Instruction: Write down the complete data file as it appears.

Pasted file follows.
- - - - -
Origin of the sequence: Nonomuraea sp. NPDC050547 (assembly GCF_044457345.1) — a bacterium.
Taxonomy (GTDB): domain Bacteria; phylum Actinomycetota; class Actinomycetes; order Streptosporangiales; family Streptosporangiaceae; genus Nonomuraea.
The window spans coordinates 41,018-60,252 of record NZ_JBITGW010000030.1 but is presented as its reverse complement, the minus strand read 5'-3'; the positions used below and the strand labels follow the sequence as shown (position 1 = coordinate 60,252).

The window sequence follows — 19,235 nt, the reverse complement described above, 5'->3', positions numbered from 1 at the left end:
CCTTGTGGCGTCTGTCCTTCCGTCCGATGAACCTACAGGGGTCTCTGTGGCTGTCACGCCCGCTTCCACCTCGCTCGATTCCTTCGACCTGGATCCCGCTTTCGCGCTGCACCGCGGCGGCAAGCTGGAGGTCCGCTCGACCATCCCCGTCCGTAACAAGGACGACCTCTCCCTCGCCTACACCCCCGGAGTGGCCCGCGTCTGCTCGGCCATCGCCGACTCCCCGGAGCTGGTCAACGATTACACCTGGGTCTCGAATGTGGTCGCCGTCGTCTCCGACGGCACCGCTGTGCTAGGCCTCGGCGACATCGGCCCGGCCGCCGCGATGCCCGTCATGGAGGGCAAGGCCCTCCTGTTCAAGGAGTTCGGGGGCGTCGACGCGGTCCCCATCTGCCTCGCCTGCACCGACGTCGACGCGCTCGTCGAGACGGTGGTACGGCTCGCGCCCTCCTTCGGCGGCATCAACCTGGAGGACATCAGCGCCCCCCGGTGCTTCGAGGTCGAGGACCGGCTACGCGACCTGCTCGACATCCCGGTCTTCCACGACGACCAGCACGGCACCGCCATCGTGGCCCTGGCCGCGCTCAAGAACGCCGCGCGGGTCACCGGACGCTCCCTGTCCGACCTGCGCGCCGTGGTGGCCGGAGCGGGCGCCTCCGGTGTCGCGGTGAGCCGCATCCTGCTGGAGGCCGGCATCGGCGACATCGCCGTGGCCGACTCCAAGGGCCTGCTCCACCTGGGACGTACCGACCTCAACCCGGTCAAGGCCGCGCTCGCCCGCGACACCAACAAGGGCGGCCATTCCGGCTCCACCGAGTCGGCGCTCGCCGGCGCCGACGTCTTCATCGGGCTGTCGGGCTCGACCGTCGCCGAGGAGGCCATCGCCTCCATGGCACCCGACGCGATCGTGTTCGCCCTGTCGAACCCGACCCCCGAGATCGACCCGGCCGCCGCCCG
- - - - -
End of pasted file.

Origin of the sequence: Nonomuraea sp. NPDC050547 (assembly GCF_044457345.1) — a bacterium.
Taxonomy (GTDB): domain Bacteria; phylum Actinomycetota; class Actinomycetes; order Streptosporangiales; family Streptosporangiaceae; genus Nonomuraea.
The window spans coordinates 41,018-60,252 of record NZ_JBITGW010000030.1 but is presented as its reverse complement, the minus strand read 5'-3'; the positions used below and the strand labels follow the sequence as shown (position 1 = coordinate 60,252).

The window sequence follows — 19,235 nt, the reverse complement described above, 5'->3', positions numbered from 1 at the left end:
CCTTGTGGCGTCTGTCCTTCCGTCCGATGAACCTACAGGGGTCTCTGTGGCTGTCACGCCCGCTTCCACCTCGCTCGATTCCTTCGACCTGGATCCCGCTTTCGCGCTGCACCGCGGCGGCAAGCTGGAGGTCCGCTCGACCATCCCCGTCCGTAACAAGGACGACCTCTCCCTCGCCTACACCCCCGGAGTGGCCCGCGTCTGCTCGGCCATCGCCGACTCCCCGGAGCTGGTCAACGATTACACCTGGGTCTCGAATGTGGTCGCCGTCGTCTCCGACGGCACCGCTGTGCTAGGCCTCGGCGACATCGGCCCGGCCGCCGCGATGCCCGTCATGGAGGGCAAGGCCCTCCTGTTCAAGGAGTTCGGGGGCGTCGACGCGGTCCCCATCTGCCTCGCCTGCACCGACGTCGACGCGCTCGTCGAGACGGTGGTACGGCTCGCGCCCTCCTTCGGCGGCATCAACCTGGAGGACATCAGCGCCCCCCGGTGCTTCGAGGTCGAGGACCGGCTACGCGACCTGCTCGACATCCCGGTCTTCCACGACGACCAGCACGGCACCGCCATCGTGGCCCTGGCCGCGCTCAAGAACGCCGCGCGGGTCACCGGACGCTCCCTGTCCGACCTGCGCGCCGTGGTGGCCGGAGCGGGCGCCTCCGGTGTCGCGGTGAGCCGCATCCTGCTGGAGGCCGGCATCGGCGACATCGCCGTGGCCGACTCCAAGGGCCTGCTCCACCTGGGACGTACCGACCTCAACCCGGTCAAGGCCGCGCTCGCCCGCGACACCAACAAGGGCGGCCATTCCGGCTCCACCGAGTCGGCGCTCGCCGGCGCCGACGTCTTCATCGGGCTGTCGGGCTCGACCGTCGCCGAGGAGGCCATCGCCTCCATGGCACCCGACGCGATCGTGTTCGCCCTGTCGAACCCGACCCCCGAGATCGACCCGGCCGCCGCCCG